Tank verifying that the spent fuel pool is filled to capacity with water. When full capacity is reached, water overflows to the skimmer surge tank indicating full capacity.
28) Reactor Well:
A space located in the upper part of the reactor that is filled with water during refueling to the same level of the water inside the spent fuel pool. When transferring fuels between the RPV and the SFP, the fuels are passed through this well in order to prevent air exposure. The unit 4 reactor well is filled with water because Unit 4 was undergoing an outage at the time of the accident.
29) Xenon 135:
A radioactive material produced inside the nuclear reactor. Given the shortness of the 9-hour half-life, the concentration of xenon 135 provides clues on to what extent nuclear fission occurred inside the reactor. We set the criticality occurrence criterion from 1Bq/cm3.
Ongoing nuclear fission due to molecule chain reaction
31) Radioactive Cesium:
One of the radioactive materials detected in large quantities along with iodine after the accident that emits Γ-rays.
32) Spontaneous Nuclear Fission:
Nuclear fission that occurs minus the presence of neutrons, protons, Γ-rays, and Β-rays.
Furthermore, we confirmed that criticality does not occur under the below conditions when xenon 135 is detected
1. Small detected concentration amount of xenon 135:
(1) Based on the amount of presently existing spontaneous nuclear fission materials (i.e. curium 242, 244), we have concluded that the amount of xenon 135 that will be produced is approximately equivalent to the amount of xenon 135 that was detected.
(2) In the event that a 1KW criticality occurs (commercial reactor output during a criticality is several KW), the amount of Xenon 135 generated will total 10,000 times larger than the amount detected.
2. Xenon 135 was detected after injecting water containing boric acid. This implies xenon 135 was produced via spontaneous nuclear fission that was not influenced by the presence of boron.
3. In the event of a 'criticality', the thermal energy generated will normally impact surrounding conditions such as the temperature etcetera. However, there were no significant changes to the parameter such as the temperatures and pressure of the RPV and/or PCV.
33) Curium 242, Curium 244:
The two primary nuclear materials that are believed to induce spontaneous nuclear fission.
The entrance from where seawater is siphoned into in order to cool down high temperature steam following generator activation.
35) Silt Fence:
A curtain placed inside the sea water for the purpose of accumulating polluted water to prevent its dispersion.
36) Steel Pipe Sheet Pile:
Steel Plates. We replaced the steel pipe sheet piles damaged by tsunami in order to prevent contaminated water leakage and dispersal. 47 of these have been installed with the following dimensions: Diameter-1,200mm, thickness-14.22mm, length-12-13m
37) Water Intake Open Conduit:
An open conduit is a term generally used to refer to an uncovered water pathway. We call the pathway from the intake to the building a 'closed conduit' whereas the uncovered pathway from the intake to the seaside is called an 'open conduit'.
38) Major Equipment and Piping:
Equipment such as reactors or Emergency Diesel Generators used as backup power sources following the loss of offsite power due to the earthquake. We conduct a seismic safety assessment of this equipment after we categorize them as 'major equipment'.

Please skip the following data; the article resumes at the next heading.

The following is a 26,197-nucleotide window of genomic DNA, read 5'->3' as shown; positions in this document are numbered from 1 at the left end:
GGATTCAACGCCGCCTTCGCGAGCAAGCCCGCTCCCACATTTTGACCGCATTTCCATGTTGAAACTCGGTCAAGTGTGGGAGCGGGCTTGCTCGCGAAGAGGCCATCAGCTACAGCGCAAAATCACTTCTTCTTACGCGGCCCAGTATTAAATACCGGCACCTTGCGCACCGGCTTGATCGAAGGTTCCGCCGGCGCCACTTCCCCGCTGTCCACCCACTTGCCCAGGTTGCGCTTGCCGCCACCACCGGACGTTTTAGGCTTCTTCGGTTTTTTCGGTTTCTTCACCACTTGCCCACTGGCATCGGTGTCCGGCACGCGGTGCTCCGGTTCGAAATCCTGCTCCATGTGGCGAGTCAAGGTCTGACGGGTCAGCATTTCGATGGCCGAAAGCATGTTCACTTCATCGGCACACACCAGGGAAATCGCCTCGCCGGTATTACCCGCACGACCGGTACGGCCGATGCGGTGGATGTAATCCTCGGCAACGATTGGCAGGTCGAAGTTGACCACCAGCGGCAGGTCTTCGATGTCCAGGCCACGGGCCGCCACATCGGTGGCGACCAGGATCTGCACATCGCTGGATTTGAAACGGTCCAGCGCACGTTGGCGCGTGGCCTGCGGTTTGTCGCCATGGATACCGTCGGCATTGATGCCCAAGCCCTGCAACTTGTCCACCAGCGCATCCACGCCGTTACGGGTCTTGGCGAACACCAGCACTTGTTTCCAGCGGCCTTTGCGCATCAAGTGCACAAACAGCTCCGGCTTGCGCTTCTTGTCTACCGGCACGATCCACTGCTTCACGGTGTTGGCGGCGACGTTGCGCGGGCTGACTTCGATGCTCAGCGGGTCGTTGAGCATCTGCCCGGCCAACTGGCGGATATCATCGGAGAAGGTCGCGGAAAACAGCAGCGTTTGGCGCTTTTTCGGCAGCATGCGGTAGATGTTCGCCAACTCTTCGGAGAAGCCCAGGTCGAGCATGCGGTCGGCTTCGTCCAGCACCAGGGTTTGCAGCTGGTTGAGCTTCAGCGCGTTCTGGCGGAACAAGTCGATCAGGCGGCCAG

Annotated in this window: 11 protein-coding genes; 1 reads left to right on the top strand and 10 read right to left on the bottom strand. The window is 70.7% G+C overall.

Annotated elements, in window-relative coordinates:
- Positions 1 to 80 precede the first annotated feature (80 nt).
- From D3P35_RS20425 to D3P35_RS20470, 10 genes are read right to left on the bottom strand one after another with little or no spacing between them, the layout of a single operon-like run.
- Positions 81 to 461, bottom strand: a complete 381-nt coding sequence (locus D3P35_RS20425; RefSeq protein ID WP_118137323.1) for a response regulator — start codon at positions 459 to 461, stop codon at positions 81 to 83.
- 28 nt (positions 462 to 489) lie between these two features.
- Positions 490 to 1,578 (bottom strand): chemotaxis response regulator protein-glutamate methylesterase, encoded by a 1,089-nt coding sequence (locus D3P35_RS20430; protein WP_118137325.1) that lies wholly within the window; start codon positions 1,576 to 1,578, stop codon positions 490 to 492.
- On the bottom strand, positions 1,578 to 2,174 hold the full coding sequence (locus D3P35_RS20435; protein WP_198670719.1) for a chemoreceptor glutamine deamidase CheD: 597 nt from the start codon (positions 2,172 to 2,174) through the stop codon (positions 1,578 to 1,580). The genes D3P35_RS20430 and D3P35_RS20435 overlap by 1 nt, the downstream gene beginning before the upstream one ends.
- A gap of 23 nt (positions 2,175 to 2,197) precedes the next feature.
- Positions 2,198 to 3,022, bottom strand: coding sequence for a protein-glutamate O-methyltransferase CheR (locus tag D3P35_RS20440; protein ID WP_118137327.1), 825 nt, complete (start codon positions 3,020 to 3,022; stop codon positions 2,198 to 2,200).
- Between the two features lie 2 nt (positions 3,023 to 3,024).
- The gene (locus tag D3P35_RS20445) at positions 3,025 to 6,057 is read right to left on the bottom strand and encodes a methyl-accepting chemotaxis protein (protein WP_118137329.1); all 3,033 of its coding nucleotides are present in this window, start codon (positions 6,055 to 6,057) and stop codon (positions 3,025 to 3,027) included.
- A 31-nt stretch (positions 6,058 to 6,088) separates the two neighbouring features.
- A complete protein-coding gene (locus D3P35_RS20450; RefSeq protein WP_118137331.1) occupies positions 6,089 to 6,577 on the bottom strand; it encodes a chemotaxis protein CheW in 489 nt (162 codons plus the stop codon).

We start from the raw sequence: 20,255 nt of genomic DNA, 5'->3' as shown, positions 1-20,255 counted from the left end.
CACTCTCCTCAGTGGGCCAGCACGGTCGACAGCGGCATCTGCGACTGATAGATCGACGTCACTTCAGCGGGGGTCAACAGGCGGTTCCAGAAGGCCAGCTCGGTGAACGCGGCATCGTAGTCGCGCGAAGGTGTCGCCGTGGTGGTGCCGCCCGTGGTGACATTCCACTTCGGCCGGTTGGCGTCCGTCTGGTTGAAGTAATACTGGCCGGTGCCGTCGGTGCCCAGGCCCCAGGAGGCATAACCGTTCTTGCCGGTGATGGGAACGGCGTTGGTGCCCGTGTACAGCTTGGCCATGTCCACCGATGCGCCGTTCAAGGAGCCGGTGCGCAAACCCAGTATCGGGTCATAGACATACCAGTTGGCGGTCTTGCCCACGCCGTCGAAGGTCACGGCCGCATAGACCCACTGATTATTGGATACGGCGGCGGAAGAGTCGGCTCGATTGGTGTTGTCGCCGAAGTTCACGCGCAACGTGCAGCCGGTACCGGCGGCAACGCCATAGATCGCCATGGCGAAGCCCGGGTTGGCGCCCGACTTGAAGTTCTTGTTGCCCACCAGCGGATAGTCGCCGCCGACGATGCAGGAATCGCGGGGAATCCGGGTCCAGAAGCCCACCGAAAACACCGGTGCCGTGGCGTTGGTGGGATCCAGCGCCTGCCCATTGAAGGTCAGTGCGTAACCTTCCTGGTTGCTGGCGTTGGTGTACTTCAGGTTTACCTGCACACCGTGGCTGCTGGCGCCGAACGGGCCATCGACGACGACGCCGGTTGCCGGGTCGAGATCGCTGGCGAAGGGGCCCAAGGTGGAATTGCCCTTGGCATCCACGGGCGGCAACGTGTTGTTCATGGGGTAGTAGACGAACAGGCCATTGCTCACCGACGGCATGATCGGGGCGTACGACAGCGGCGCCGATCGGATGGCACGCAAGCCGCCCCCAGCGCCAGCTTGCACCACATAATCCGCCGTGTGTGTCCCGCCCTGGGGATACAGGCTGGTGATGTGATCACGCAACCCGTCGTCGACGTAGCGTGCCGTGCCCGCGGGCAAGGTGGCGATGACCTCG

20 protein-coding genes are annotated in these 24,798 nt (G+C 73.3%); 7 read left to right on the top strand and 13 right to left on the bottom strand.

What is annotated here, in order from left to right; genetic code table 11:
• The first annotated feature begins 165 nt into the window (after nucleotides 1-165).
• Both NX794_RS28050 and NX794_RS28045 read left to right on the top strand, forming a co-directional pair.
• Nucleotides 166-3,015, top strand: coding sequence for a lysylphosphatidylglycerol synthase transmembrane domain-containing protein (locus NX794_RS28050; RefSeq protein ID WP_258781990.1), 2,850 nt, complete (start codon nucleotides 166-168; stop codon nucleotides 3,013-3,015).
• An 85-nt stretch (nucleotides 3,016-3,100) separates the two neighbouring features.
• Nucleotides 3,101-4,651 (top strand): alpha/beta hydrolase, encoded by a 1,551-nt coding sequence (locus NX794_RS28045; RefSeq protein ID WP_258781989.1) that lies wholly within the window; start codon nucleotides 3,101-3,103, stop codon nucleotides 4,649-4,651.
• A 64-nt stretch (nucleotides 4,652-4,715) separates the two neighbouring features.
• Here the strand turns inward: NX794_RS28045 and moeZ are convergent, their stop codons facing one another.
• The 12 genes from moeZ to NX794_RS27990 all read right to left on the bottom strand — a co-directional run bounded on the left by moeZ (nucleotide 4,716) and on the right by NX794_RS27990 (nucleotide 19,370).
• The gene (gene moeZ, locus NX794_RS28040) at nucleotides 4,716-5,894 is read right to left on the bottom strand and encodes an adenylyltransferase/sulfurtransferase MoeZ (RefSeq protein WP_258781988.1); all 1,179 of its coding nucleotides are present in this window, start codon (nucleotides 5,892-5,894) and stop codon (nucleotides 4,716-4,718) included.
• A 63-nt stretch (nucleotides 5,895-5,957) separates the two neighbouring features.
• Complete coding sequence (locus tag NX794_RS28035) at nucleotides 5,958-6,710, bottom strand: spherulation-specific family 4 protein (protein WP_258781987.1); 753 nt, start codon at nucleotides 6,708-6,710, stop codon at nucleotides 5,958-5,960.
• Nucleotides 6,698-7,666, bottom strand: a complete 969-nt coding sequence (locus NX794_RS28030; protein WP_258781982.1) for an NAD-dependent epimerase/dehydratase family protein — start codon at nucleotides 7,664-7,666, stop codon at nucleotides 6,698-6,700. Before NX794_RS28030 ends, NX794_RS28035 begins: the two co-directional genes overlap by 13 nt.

39) Seismic Design Review Guidelines:
The nuclear power station seismic designs are established under the "Seismic Design Review Guidelines for Commercial Nuclear Reactors" and other directives set down by the Nuclear Safety Commission. The first Nuclear Safety Commission guidelines were established in 1978 based on their experience at the time. However, since then there has been much progress in the area of seismology and earthquake engineering in conjunction with rapid advancements in seismic design technology, these original guidelines were revised in 2006.
40) Multi Nuclide Removal Facility:
A facility that with the exception of cesium can remove radioactive materials that cannot be removed by existing water processing facilities. This facility is scheduled to be installed in the former half of 2012.
41) Emergency Exposure Dose Limits:
The established emergency exposure dose limits per the "Ordinance on Prevention of Ionizing Radiation Hazards" was originally 100mSv effective dose. However, after the accident, as a special measure, it was changed to 250mSv effective on March 14 (This special measure was rescinded on December 16, 2011, thus the original standard is currently being applied as the general rule).
42) External Exposure Dose:
The process of being exposed to radiation emanating from a source outside of the human body. External exposure dose is evaluated by the total value indicated on the Alarm Pocket Dosimeter (APD) provided daily to the workers.
43) Internal Exposure Dose:
The process of being exposed to radiation emanating from a source inside of the human body. Internal exposure dose is evaluated by estimating the total amount of ingested radioactive materials. The estimation is based on two factors; the Whole Body Counter (WBC) measurements that indicate the current amount of radioactive materials inside the body and the exact time when these materials were ingested which is determined via hearings etc. Internal exposure should be evaluated based on the predicted dose which is expected to be absorbed over a period of 50 years from the time that the radioactive materials were taken into the body.
44) Reactor Core:
The innermost space of the reactor consisting of the fuel assemblies and control rods.
45) Self-Contained Breathing Apparatus:
Portable breathing apparatus set consisting of a CO2 adsorption instrument, an oxygen tank and a case containing coolant along with a mask. This equipment circulates and purifies exhaled air while adding pure oxygen from the tank.
This equipment is used while working in an area where the airborne radioactivity concentration exceeds 10-2 Bq/cm3.
46) Survey Meter:
Portable radiation measuring instrument used for airborne radioactivity concentration measurements and contamination inspections of object surfaces.